But even a sea­soned writer can swerve dan­ger­ously to­wards di­a­tribe, so how does she nav­i­gate that dan­ger?

“The sim­ple guide is to keep your eye on try­ing to make sense of all points of view,” she says. “The first thing I wanted to do was cre­ate a char­ac­ter who was pre­sent­ing the dirt­i­est of op­tions, namely coal, some­one who could wield a charm of­fen­sive. Once I could ar­gue pas­sion­ately from his point of view, the other ar­gu­ments and con­tra­dic­tions opened up to me.”

“Harry Jewel [played by Matt Dyk­tyn­ski] is a guy who’s in­volved in a re­spectable job, and now the world’s turned and he’s viewed as a car­bon crim­i­nal. He’s drawn to the sheer scale of min­ing, the fact that it’s big and sim­ple.

“What he de­spises about en­vi­ron­men­tal­ists is their ‘ no dams, no roads, no mines’ stance — he’s built roads and rail­ways. But as some­one who’s come from a dairy farm, he has a lot of at­tach­ment to the land it­self — and to the prom­ise of ‘clean’ coal.”

The other male char­ac­ter is fac­ing a dooms­day sce­nario as bleak as the quoll’s. Vet­eri­nar­ian and con­ser­va­tion­ist Andy Dixon (played by Myles Pol­lard, a fa­mil­iar TV face from Home and Away, Un­der­belly and Packed to the Rafters) has re­cently been di­ag­nosed with a rare ill­ness; his fight for sur­vival is not known to his zo­ol­o­gist girl­friend Piper (Han­nah Day).

Mean­while, Jewel slaps $2 mil­lion in coalmin­ing money on the ta­ble to help Dixon’s bi­ol­o­gist sis­ter Heather Dixon-Brown (Sarah McNeill) save the quoll.

Species ex­tinc­tion has al­ways been part of na­ture’s vi­o­lent cli­matic and ge­o­log­i­cal up­heavals, I sug­gest to Rayson. And what about the ar­gu­ment that species sac­ri­fice may be nec­es­sary in the present An­thro­pocene age to save valu­able con­ser­va­tion funds for key an­i­mals?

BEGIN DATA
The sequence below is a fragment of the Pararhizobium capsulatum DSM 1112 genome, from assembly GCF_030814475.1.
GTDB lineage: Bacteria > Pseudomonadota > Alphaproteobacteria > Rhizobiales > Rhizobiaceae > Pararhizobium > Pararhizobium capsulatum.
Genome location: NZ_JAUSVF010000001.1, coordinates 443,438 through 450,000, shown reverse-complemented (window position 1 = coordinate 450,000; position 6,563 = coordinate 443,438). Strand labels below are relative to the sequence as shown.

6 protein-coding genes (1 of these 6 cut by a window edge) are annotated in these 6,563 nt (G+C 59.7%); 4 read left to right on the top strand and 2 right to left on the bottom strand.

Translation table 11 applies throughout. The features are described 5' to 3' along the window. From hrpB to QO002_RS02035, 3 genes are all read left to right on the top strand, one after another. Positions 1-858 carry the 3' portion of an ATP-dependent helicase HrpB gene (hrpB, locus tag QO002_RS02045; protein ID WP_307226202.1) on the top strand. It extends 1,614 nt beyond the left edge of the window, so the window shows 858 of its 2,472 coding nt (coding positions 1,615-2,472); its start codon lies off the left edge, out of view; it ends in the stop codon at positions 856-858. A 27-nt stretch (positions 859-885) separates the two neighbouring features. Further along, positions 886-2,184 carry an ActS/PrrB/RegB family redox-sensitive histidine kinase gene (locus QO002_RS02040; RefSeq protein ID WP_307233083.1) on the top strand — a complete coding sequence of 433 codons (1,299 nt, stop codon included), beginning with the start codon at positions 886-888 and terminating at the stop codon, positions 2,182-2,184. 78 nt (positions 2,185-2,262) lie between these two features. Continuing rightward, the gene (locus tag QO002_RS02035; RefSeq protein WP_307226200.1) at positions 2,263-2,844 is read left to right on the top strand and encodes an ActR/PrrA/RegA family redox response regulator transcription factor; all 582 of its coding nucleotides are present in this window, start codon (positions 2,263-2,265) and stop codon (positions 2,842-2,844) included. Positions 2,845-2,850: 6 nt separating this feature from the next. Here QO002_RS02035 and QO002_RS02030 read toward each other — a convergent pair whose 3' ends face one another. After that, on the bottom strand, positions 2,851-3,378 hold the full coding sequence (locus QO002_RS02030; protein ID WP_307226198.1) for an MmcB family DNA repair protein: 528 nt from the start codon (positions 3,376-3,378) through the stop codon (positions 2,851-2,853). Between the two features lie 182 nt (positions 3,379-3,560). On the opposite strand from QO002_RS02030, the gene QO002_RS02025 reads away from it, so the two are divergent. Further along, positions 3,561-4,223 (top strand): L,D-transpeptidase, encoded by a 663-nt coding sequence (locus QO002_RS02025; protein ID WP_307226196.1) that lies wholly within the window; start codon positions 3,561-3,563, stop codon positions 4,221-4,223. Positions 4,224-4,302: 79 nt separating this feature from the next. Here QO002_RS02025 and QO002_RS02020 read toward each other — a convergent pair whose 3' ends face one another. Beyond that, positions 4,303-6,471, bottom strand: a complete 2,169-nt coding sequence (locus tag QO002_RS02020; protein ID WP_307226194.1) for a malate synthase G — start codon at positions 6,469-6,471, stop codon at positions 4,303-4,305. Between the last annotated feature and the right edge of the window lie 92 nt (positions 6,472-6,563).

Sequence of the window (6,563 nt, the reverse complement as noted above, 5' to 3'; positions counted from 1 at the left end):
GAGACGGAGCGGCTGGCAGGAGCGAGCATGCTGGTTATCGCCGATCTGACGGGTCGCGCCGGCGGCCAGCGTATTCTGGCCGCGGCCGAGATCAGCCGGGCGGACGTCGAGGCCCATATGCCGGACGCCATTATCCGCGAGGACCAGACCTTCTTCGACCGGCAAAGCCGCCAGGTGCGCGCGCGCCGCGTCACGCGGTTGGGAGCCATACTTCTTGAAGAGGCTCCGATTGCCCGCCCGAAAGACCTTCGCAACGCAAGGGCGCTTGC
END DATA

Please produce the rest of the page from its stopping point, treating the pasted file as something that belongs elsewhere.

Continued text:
“That line of think­ing is rep­re­sented in the play by Heather, a woman in her mid-50s who has de­vel­oped an in­dex about ef­fi­ca­ciously dis­tribut­ing the con­ser­va­tion dol­lar,” says Rayson. “I dis­cov­ered there ac­tu­ally is an in­dex, an al­go­rithm, which you can use to de­cide be­tween one cat­e­gory on the doomed list and oth­ers.”

Rayson says the un­der­ly­ing theme in Ex­tinc­tion is the ques­tion: in the age of global warm­ing, how are we to live? That many Aus­tralians are ig­no­rant even of which species are at risk — epit­o­mised by the lit­tle-known tiger quoll — “is not sur­pris­ing given so many of us are ur­ban dwellers”.

“But I think peo­ple are wak­ing up,” she adds, “and the broil­ing re­sent­ment of the baby boomer gen­er­a­tion is that ‘ you are leav­ing things in this state for us to clean up’. That’s what I’m pick­ing up lately.”

She speaks with a con­fi­dence buoyed by re­cent en­coun­ters with hun­dreds of fans dur­ing a book tour for her memoir Hello, Beau­ti­ful!: Scenes from a Life.

At 58, she had de­cided she was grown up and con­fi­dent enough to write about “tak­ing stock” of her life. “I didn’t want it to be a grand nar­ra­tive about my achieve­ments at all. I’ve hardly writ­ten about the theatre, but in­stead funny mo­ments I thought peo­ple would en­joy about fam­ily, ex­pe­ri­ences and travel. I hope peo­ple read­ing it will think, ‘That hap­pened to me, I know what it’s like’.”

Con­ver­sa­tions with strangers led her to con­clude that “many peo­ple don’t ac­tu­ally value the things the gov­ern­ment is telling them we should value, like ex­treme wealth cre­ation. They want to be able to lead ex­am­ined lives, to cre­ate fam­i­lies, to have good jobs, to care about the en­vi­ron­ment and leave a small foot­print”.

Rayson ad­mits to be­ing “at­tracted to peo­ple com­mit­ted to lost causes”. Some observers might sug­gest she is one of them, an ar­dent — per­haps de­luded — be­liever in the power of writ­ing and per­for­mance to in­form and in­flu­ence con­tem­po­rary Aus­tralian life.

Not long ago, Steven Sond­heim com­mented on the de­cline of such power on the world stage. “In the 1920s, theatre had an ef­fect on public think­ing,” he said. “I think to­day by the time a show gets on [stage] the idea has passed.

“Theatre is now a cot­tage in­dus­try and a cot­tage en­ter­tain­ment — it doesn’t have much in­flu­ence.”

Rayson is seem­ingly de­ter­mined to fight this de­cline of in­flu­ence. And in the case of Ex­tinc­tion the play­wright may be for­given a de­gree of par­ti­san­ship that sneaks in be­tween her striv­ing for ‘‘mea­sured com­plex­ity’’.

For in the end, I put it to Rayson, she has writ­ten a heart-on-the-sleeve plea for the sur­vival of the hum­ble lit­tle quoll.

“Oh yes,” she ad­mits, laugh­ing. “But I hope there’s a lit­tle magic in the end­ing.”

Ex­tinc­tion is at Black Swan State Theatre Com­pany from Septem­ber 23 to Oc­to­ber 4. Pre­views from Septem­ber 19.

Di­rec­tor Stu­art Halusz, cen­tre, with cast, from left, Myles Pol­lard, Han­nah Day, Matt Dyk­tyn­ski, Sarah McNeill; Han­nie Rayson, be­low